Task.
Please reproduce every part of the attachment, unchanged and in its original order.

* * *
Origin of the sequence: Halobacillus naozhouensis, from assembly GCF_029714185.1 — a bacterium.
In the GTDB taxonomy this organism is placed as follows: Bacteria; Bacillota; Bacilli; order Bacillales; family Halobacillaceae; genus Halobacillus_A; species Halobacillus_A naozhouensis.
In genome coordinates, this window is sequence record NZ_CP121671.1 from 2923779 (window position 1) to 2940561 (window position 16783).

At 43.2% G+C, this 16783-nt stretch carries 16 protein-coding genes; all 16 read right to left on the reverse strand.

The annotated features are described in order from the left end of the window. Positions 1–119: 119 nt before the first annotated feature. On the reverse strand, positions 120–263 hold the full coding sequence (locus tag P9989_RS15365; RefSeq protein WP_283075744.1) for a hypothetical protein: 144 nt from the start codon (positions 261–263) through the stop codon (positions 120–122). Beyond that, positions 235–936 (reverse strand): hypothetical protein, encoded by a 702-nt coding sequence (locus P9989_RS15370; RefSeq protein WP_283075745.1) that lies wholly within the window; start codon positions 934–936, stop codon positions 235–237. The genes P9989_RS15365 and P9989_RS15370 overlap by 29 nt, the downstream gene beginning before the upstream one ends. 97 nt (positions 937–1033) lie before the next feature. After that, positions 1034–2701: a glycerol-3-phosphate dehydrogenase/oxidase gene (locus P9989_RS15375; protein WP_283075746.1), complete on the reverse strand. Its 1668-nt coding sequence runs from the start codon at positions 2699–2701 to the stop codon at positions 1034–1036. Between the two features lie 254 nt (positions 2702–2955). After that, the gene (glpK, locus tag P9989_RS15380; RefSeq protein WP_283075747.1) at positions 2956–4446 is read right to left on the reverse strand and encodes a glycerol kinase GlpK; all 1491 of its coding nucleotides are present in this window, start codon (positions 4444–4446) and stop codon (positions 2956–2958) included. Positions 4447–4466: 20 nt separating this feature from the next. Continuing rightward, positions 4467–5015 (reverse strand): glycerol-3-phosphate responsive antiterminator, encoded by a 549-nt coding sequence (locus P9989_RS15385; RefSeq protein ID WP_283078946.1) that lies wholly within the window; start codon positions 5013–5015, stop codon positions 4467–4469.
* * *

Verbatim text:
Origin of the sequence: Halobacillus naozhouensis, from assembly GCF_029714185.1 — a bacterium.
In the GTDB taxonomy this organism is placed as follows: Bacteria; Bacillota; Bacilli; order Bacillales; family Halobacillaceae; genus Halobacillus_A; species Halobacillus_A naozhouensis.
In genome coordinates, this window is sequence record NZ_CP121671.1 from 2923779 (window position 1) to 2940561 (window position 16783).

At 43.2% G+C, this 16783-nt stretch carries 16 protein-coding genes; all 16 read right to left on the reverse strand.

The annotated features are described in order from the left end of the window. Positions 1–119: 119 nt before the first annotated feature. On the reverse strand, positions 120–263 hold the full coding sequence (locus tag P9989_RS15365; RefSeq protein WP_283075744.1) for a hypothetical protein: 144 nt from the start codon (positions 261–263) through the stop codon (positions 120–122). Beyond that, positions 235–936 (reverse strand): hypothetical protein, encoded by a 702-nt coding sequence (locus P9989_RS15370; RefSeq protein WP_283075745.1) that lies wholly within the window; start codon positions 934–936, stop codon positions 235–237. The genes P9989_RS15365 and P9989_RS15370 overlap by 29 nt, the downstream gene beginning before the upstream one ends. 97 nt (positions 937–1033) lie before the next feature. After that, positions 1034–2701: a glycerol-3-phosphate dehydrogenase/oxidase gene (locus P9989_RS15375; protein WP_283075746.1), complete on the reverse strand. Its 1668-nt coding sequence runs from the start codon at positions 2699–2701 to the stop codon at positions 1034–1036. Between the two features lie 254 nt (positions 2702–2955). After that, the gene (glpK, locus tag P9989_RS15380; RefSeq protein WP_283075747.1) at positions 2956–4446 is read right to left on the reverse strand and encodes a glycerol kinase GlpK; all 1491 of its coding nucleotides are present in this window, start codon (positions 4444–4446) and stop codon (positions 2956–2958) included. Positions 4447–4466: 20 nt separating this feature from the next. Continuing rightward, positions 4467–5015 (reverse strand): glycerol-3-phosphate responsive antiterminator, encoded by a 549-nt coding sequence (locus P9989_RS15385; RefSeq protein ID WP_283078946.1) that lies wholly within the window; start codon positions 5013–5015, stop codon positions 4467–4469.